Thursday, June 01, 2023

When I was a physical therapy student, I did a rotation at a New York City hospital. As a Midwesterner, this was particularly exciting. I had the opportunity to work in THE CITY and the added perk of treating some of the feistiest elderly ladies Manhattan had to offer.

Part of my role as a physical therapy student was to evaluate their posture. Most days it would go something like this:  Me: “Mrs. Rosen (insert: berg, field, something...), please stand up straight.”

My patient: “But I AM standing straight!”

As I would look over at my patient, hunched over, with a rounded back, her neck craned upward like a turtle from its shell, I would wonder to my 20-something self, “How on Earth can she think that is standing straight?”

Several years and 12 hours of induced labor later, I caught sight of a woman hunched over, pushing a stroller down the street, and thought: “My, how can she stand with such poor posture, so hunched over?” It took longer than I care to admit, for my sleep-deprived mind to process that I was looking at my own reflection in a store window. “How could I be so hunched over?” I thought. “I have such fine posture; I thought I WAS standing straight!”

The answer is neuroplasticity. Simply put, our brain starts to accept adaptation in posture and physiology as the new norm. If you stand, sit, eat, read, commute, and work with poor postural alignment, eventually your brain starts to perceive that position as upright, and it takes conscious effort to retrain it back to a correct position. So yes, your mother may have been correct; if you make that face, it will stay that way.

We are constantly hunched over, craning our necks to view computer screens and devices, when driving, and of course while participating in our new favorite past time, snow shoveling. As care givers to babies, we hunch over to hold them, nurse them, carry them, chase them, and yes, push them in strollers. In these moments, we are often more preoccupied with the task at hand, with where we need to get to or the safety of the other children tagging along, than we are conscious of our own posture.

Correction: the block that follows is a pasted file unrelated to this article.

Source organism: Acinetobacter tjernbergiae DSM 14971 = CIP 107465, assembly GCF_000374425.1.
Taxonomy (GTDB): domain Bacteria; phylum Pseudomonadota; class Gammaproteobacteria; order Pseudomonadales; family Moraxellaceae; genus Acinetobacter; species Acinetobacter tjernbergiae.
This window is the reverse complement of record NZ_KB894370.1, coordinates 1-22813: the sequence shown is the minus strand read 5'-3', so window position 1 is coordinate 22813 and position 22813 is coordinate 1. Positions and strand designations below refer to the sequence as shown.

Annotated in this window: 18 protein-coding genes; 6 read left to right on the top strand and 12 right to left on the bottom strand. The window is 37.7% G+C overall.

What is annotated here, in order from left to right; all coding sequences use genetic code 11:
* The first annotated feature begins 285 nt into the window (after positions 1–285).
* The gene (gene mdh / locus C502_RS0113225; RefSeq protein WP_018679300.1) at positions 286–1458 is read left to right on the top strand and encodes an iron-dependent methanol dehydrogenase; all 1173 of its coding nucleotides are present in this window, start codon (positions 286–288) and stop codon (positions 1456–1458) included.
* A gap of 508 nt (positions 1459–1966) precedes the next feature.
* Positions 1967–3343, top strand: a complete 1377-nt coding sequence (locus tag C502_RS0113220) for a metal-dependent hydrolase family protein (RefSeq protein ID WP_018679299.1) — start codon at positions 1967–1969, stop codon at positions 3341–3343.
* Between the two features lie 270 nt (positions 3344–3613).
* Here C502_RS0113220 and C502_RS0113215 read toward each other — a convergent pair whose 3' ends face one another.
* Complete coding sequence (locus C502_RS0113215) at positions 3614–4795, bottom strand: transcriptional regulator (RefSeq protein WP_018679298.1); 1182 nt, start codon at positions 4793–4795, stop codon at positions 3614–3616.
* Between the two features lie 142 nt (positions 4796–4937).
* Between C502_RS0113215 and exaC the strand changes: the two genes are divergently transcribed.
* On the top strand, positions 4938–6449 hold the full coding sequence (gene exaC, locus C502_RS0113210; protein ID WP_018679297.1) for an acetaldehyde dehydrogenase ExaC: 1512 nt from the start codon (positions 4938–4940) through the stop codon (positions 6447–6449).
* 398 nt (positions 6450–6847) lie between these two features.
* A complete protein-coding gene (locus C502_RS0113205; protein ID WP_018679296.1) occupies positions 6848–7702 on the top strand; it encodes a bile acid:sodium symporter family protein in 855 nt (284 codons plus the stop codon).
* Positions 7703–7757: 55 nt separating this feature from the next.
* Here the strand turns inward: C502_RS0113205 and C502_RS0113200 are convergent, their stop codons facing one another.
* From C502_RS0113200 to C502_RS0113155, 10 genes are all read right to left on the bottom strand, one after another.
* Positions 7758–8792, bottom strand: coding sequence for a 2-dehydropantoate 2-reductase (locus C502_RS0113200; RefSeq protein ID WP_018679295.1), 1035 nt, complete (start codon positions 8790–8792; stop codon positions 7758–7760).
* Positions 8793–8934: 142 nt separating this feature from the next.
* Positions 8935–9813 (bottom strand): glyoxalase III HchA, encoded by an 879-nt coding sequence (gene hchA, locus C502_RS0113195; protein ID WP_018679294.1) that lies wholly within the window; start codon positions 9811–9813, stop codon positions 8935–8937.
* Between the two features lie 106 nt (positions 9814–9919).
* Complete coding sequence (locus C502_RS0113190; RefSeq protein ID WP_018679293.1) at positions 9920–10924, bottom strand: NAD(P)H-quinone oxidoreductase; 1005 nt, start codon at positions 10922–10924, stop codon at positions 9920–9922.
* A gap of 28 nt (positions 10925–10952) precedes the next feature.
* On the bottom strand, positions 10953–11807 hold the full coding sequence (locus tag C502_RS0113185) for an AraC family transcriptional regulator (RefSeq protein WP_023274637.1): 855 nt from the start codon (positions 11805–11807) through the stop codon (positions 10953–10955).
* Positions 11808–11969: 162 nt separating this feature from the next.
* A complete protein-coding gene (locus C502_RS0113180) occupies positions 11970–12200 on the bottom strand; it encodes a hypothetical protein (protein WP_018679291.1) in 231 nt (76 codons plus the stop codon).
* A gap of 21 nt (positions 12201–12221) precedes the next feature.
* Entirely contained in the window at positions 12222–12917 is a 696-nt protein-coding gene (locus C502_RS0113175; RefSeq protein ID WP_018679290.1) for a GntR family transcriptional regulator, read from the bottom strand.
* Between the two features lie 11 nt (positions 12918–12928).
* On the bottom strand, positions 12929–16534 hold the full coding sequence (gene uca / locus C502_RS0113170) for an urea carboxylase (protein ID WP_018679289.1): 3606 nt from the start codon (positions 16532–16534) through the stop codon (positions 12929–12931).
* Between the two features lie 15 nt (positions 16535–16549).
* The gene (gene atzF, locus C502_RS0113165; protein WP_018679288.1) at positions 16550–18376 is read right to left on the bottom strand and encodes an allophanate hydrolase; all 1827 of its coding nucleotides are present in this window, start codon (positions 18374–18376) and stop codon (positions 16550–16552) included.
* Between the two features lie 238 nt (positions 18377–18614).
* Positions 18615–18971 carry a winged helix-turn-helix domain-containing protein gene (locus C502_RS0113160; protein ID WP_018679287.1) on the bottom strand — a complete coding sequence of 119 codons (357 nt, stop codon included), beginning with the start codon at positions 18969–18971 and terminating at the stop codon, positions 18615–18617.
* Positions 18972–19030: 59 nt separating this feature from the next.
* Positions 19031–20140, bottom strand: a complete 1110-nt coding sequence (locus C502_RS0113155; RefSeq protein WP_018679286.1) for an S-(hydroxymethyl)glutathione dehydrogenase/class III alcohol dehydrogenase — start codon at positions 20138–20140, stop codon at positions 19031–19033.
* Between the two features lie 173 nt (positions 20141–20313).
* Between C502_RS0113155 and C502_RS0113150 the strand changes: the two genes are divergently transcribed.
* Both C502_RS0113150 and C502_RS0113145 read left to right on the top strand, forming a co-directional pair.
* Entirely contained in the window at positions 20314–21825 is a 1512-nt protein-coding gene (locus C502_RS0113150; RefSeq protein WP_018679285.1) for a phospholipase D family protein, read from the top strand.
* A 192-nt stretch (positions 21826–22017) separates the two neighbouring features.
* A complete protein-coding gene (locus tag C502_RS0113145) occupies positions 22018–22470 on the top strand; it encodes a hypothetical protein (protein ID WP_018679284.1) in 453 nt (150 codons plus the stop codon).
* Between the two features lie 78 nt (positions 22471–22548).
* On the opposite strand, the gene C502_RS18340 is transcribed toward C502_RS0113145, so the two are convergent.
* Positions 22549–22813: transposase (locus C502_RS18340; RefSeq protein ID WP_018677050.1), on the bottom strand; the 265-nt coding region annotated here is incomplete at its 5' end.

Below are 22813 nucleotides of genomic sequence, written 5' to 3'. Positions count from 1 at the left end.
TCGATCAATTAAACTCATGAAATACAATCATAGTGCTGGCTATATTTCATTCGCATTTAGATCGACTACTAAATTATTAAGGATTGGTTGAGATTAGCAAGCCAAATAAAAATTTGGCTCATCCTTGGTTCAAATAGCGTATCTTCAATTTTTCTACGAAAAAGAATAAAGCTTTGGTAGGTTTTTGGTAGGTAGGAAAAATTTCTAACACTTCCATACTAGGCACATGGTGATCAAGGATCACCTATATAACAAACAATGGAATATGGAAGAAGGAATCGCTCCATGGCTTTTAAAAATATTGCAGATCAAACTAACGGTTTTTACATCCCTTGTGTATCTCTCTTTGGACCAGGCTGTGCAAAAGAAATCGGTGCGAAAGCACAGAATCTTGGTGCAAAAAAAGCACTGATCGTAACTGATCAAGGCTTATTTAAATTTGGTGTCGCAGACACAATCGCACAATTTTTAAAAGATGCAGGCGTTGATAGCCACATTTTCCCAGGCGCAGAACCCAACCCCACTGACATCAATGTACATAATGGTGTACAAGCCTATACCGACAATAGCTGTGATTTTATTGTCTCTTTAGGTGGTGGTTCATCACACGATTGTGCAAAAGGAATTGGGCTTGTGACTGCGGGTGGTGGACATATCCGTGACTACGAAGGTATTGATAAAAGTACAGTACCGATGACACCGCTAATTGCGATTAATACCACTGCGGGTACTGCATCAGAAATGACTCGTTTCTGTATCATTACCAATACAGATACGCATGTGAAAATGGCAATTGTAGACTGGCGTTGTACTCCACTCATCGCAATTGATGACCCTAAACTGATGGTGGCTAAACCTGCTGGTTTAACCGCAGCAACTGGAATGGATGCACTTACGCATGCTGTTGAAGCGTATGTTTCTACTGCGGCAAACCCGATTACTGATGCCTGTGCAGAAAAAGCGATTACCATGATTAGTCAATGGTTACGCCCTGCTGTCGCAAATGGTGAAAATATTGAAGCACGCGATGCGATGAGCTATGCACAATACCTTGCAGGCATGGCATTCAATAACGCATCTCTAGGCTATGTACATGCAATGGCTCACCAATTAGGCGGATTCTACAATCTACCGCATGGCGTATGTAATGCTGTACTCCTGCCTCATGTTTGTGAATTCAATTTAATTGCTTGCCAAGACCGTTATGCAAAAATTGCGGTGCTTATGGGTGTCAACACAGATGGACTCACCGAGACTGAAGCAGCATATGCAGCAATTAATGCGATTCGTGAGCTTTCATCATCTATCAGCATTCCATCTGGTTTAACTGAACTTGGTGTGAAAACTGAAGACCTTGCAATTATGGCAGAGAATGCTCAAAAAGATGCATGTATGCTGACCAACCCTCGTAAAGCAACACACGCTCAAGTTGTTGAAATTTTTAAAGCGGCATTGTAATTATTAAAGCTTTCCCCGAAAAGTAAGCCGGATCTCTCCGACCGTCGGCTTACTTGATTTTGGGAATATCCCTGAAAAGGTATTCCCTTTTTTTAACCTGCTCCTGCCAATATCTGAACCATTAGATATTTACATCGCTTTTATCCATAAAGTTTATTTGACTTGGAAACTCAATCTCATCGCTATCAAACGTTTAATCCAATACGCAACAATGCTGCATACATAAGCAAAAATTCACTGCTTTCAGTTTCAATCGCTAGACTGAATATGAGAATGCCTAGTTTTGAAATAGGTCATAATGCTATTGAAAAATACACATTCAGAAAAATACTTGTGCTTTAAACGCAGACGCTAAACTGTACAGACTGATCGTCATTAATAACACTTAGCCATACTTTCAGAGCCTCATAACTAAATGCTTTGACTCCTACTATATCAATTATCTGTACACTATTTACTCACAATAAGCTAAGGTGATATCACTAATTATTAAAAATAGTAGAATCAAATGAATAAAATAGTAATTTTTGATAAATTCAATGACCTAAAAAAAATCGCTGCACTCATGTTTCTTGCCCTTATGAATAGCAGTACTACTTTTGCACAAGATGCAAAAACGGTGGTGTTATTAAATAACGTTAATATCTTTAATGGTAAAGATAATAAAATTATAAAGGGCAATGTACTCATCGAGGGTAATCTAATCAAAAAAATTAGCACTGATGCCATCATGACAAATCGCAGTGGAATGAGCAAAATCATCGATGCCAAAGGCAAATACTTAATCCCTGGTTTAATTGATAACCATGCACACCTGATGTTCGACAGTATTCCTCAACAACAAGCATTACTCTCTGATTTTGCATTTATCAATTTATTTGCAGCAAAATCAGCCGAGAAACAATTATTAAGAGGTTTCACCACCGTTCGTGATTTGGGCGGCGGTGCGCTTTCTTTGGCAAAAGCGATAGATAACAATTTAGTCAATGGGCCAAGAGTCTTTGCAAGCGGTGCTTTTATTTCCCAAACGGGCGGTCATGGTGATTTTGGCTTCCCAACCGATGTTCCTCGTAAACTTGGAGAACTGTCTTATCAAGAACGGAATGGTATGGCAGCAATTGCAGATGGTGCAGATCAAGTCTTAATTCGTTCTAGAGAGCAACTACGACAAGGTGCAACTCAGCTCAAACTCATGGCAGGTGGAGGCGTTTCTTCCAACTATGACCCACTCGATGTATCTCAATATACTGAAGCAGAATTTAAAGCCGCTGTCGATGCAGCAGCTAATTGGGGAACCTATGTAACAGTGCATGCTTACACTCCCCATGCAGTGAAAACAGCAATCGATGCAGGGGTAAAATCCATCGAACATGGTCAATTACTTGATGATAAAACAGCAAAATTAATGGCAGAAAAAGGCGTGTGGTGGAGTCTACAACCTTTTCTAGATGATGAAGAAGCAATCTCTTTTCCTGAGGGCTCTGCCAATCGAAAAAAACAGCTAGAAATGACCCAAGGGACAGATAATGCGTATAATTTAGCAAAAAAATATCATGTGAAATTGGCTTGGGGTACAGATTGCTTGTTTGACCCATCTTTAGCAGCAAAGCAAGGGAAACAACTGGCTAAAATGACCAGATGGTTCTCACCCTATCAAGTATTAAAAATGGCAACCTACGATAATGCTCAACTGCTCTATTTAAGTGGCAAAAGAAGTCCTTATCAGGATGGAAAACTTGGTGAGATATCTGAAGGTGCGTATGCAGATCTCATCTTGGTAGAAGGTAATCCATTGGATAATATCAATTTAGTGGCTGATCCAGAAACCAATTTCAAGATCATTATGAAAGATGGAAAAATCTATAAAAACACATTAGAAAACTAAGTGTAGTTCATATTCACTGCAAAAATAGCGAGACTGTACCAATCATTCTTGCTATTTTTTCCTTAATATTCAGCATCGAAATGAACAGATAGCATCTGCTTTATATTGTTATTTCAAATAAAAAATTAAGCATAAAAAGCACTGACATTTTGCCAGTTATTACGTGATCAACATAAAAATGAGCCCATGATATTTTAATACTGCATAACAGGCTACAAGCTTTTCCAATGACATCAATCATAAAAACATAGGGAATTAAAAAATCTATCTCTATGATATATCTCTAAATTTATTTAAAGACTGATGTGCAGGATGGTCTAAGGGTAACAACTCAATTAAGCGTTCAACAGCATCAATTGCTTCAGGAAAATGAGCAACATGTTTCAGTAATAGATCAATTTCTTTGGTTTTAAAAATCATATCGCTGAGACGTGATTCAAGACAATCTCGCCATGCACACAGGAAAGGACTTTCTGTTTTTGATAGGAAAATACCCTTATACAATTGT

Our beloved adolescents are, unfortunately, some of the worst culprits of poor posture. They are burdened by their heavy (what in the world have you got in there?) backpacks and are slouching under the six inches they grew...this week. Ever self-conscious of their own miraculously developing bodies, standing with their shoulders rolled inward and backs hunched over. We find them hiding under their own shoulder blades, hoping no one will notice that their bodies are undergoing a beautiful metamorphosis. Parents, help them get a clue. Guide them to proper posture, because they are never too young to start bad habits that will accompany them into adulthood.

As for many of my elderly patients, there was a limit to how much could be done to help correct their posture, as they were often frail, and very osteoporotic, by that point. For most people, though, it is not too late to retrain their bodies to attain and maintain proper posture. Good posture is not only a cosmetic issue, it can have a direct impact on one’s health and well-being. Poor posture can lead to fatigue, neck, shoulder, and back pain, problems with breathing, and tension headaches.

Correct your posture by looking at yourself standing sideways in a mirror. Notice where your back may be curving over, your shoulders elevated and rolled inward, and neck craning forward. Try to straighten yourself while using the visual feedback you see in your reflection to guide you. Lift your chin, roll your shoulders down and back. Squeeze your shoulder blades together, pushing your chest outward. Utilize your stomach and trunk muscles to support your upright position. Activate them by sucking in your stomach muscles (do not hold your breath), and by squeezing your gluteal muscles. During periods of prolonged sitting at work or when traveling, take frequent breaks to stretch and self-correct your posture.

Properly aligned posture may feel weird and be difficult to maintain at first, as your body is not yet used to being in this corrected position. When practiced over time, it will become easier, as your body relearns what upright looks and feels like. Developing a habit of regular exercise, including core muscle strengthening, and over-all flexibility training will facilitate muscle balance development and reduce fatigue of the postural muscles that support posture and activity. All of your efforts will surely help develop a healthier, stronger, and less hunched over you.

Rivki Chudnoff, PT, MSPT is a NY/ NJ licensed physical therapist with over 14 years of experience working in both pediatrics and women’s health rehabilitation. Her practice addresses the needs of women in areas related to pelvic pain, sexual dysfunction, prenatal and postpartum related pain, and incontinence. Rivki currently resides in Bergenfield with her husband and their children. She can be reached at [email protected]

By Rivki Chudnoff, PT, MSPT

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